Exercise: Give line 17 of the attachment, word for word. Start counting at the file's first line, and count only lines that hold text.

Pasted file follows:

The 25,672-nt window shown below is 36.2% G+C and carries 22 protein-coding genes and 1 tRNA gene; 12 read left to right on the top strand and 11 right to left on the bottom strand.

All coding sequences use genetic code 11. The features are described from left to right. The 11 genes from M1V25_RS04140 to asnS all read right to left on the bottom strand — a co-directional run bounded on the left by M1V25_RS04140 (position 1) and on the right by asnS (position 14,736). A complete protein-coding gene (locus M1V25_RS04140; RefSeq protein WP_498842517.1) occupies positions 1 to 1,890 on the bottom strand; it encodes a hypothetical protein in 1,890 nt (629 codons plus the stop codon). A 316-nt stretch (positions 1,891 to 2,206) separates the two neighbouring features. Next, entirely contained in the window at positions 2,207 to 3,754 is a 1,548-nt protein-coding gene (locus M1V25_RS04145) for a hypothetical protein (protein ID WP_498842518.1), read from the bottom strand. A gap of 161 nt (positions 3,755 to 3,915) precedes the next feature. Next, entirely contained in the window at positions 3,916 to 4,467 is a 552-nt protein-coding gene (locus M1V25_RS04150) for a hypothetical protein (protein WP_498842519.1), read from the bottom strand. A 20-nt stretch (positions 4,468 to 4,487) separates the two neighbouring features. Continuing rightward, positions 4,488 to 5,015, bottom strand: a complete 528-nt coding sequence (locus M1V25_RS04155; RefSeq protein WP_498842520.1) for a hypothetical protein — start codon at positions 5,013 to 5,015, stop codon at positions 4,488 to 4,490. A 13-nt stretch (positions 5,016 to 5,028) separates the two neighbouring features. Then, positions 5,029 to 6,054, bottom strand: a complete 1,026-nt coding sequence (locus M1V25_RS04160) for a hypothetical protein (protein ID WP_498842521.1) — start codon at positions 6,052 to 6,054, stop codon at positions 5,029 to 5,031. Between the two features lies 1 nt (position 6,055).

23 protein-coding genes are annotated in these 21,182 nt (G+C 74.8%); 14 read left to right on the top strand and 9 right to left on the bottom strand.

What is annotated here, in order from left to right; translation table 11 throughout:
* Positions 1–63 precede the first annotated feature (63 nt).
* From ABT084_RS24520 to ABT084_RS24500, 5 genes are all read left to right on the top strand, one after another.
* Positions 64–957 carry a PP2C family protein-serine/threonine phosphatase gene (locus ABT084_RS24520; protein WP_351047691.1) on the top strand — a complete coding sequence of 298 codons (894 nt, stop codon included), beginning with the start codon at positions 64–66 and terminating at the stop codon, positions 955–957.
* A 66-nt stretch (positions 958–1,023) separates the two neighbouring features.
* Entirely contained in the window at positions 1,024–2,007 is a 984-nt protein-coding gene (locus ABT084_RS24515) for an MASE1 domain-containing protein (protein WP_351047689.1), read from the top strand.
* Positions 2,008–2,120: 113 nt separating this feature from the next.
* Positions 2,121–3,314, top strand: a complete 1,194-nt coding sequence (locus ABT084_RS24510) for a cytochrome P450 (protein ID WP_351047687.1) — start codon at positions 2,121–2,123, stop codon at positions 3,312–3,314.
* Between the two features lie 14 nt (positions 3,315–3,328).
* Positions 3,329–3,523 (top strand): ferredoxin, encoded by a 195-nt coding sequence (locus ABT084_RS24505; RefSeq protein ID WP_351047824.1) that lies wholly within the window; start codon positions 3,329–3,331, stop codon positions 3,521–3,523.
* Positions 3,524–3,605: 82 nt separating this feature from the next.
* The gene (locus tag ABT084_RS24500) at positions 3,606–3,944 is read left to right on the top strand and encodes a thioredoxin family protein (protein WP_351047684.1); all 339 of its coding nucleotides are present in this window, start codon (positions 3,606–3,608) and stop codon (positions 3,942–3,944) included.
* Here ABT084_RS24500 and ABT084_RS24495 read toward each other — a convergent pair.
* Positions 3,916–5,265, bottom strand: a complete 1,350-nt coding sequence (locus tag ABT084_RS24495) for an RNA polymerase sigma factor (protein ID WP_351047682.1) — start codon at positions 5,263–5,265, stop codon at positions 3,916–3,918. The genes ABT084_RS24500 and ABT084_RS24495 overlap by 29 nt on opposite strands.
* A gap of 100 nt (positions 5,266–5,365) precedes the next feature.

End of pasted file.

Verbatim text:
* Positions 3,916–5,265, bottom strand: a complete 1,350-nt coding sequence (locus tag ABT084_RS24495) for an RNA polymerase sigma factor (protein ID WP_351047682.1) — start codon at positions 5,263–5,265, stop codon at positions 3,916–3,918. The genes ABT084_RS24500 and ABT084_RS24495 overlap by 29 nt on opposite strands.